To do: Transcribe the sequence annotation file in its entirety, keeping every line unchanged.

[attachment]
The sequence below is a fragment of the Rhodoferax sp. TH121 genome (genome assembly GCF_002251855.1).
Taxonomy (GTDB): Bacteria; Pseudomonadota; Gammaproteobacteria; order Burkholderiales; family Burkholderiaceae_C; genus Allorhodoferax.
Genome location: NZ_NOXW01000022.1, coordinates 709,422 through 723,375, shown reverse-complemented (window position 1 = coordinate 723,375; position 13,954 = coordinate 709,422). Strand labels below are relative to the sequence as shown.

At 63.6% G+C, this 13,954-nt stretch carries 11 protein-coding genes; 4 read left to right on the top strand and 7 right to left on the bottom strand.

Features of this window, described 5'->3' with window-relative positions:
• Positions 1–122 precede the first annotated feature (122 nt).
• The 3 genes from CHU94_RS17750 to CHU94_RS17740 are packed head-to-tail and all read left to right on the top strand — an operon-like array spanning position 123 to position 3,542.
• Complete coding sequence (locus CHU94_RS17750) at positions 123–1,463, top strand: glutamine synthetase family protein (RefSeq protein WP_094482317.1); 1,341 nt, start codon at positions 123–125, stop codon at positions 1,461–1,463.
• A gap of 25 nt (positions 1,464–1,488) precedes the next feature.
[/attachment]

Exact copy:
The sequence below is a fragment of the Rhodoferax sp. TH121 genome (genome assembly GCF_002251855.1).
Taxonomy (GTDB): Bacteria; Pseudomonadota; Gammaproteobacteria; order Burkholderiales; family Burkholderiaceae_C; genus Allorhodoferax.
Genome location: NZ_NOXW01000022.1, coordinates 709,422 through 723,375, shown reverse-complemented (window position 1 = coordinate 723,375; position 13,954 = coordinate 709,422). Strand labels below are relative to the sequence as shown.

At 63.6% G+C, this 13,954-nt stretch carries 11 protein-coding genes; 4 read left to right on the top strand and 7 right to left on the bottom strand.

Features of this window, described 5'->3' with window-relative positions:
• Positions 1–122 precede the first annotated feature (122 nt).
• The 3 genes from CHU94_RS17750 to CHU94_RS17740 are packed head-to-tail and all read left to right on the top strand — an operon-like array spanning position 123 to position 3,542.
• Complete coding sequence (locus CHU94_RS17750) at positions 123–1,463, top strand: glutamine synthetase family protein (RefSeq protein WP_094482317.1); 1,341 nt, start codon at positions 123–125, stop codon at positions 1,461–1,463.
• A gap of 25 nt (positions 1,464–1,488) precedes the next feature.